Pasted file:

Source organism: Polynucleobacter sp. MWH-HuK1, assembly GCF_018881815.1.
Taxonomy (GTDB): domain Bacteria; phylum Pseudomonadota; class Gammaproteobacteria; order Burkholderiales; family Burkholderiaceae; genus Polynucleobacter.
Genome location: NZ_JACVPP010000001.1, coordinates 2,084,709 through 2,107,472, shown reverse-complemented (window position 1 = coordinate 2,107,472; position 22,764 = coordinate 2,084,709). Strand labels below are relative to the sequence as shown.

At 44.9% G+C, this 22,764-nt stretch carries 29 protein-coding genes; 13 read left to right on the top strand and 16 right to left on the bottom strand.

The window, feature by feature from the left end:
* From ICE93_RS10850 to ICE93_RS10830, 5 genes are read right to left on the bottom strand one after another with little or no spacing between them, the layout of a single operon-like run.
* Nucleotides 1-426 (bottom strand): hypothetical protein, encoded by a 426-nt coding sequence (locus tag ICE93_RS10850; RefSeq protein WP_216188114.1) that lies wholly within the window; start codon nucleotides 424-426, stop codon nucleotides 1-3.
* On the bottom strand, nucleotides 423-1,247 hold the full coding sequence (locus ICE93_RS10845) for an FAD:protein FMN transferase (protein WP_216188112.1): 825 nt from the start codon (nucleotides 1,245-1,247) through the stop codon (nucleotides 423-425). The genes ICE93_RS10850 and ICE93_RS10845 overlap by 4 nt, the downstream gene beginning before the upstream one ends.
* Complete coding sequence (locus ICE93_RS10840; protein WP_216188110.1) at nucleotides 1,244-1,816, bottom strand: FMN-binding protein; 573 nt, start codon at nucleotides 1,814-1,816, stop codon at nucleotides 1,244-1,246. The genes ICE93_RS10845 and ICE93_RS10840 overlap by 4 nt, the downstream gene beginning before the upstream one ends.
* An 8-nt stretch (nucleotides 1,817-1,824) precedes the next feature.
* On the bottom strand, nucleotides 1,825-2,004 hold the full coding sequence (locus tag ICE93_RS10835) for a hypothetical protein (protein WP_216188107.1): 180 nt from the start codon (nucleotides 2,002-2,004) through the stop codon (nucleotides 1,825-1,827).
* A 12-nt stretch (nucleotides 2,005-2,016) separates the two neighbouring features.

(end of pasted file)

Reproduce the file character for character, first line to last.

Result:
Source organism: Polynucleobacter sp. MWH-HuK1, assembly GCF_018881815.1.
Taxonomy (GTDB): domain Bacteria; phylum Pseudomonadota; class Gammaproteobacteria; order Burkholderiales; family Burkholderiaceae; genus Polynucleobacter.
Genome location: NZ_JACVPP010000001.1, coordinates 2,084,709 through 2,107,472, shown reverse-complemented (window position 1 = coordinate 2,107,472; position 22,764 = coordinate 2,084,709). Strand labels below are relative to the sequence as shown.

At 44.9% G+C, this 22,764-nt stretch carries 29 protein-coding genes; 13 read left to right on the top strand and 16 right to left on the bottom strand.

The window, feature by feature from the left end:
* From ICE93_RS10850 to ICE93_RS10830, 5 genes are read right to left on the bottom strand one after another with little or no spacing between them, the layout of a single operon-like run.
* Nucleotides 1-426 (bottom strand): hypothetical protein, encoded by a 426-nt coding sequence (locus tag ICE93_RS10850; RefSeq protein WP_216188114.1) that lies wholly within the window; start codon nucleotides 424-426, stop codon nucleotides 1-3.
* On the bottom strand, nucleotides 423-1,247 hold the full coding sequence (locus ICE93_RS10845) for an FAD:protein FMN transferase (protein WP_216188112.1): 825 nt from the start codon (nucleotides 1,245-1,247) through the stop codon (nucleotides 423-425). The genes ICE93_RS10850 and ICE93_RS10845 overlap by 4 nt, the downstream gene beginning before the upstream one ends.
* Complete coding sequence (locus ICE93_RS10840; protein WP_216188110.1) at nucleotides 1,244-1,816, bottom strand: FMN-binding protein; 573 nt, start codon at nucleotides 1,814-1,816, stop codon at nucleotides 1,244-1,246. The genes ICE93_RS10845 and ICE93_RS10840 overlap by 4 nt, the downstream gene beginning before the upstream one ends.
* An 8-nt stretch (nucleotides 1,817-1,824) precedes the next feature.
* On the bottom strand, nucleotides 1,825-2,004 hold the full coding sequence (locus tag ICE93_RS10835) for a hypothetical protein (protein WP_216188107.1): 180 nt from the start codon (nucleotides 2,002-2,004) through the stop codon (nucleotides 1,825-1,827).
* A 12-nt stretch (nucleotides 2,005-2,016) separates the two neighbouring features.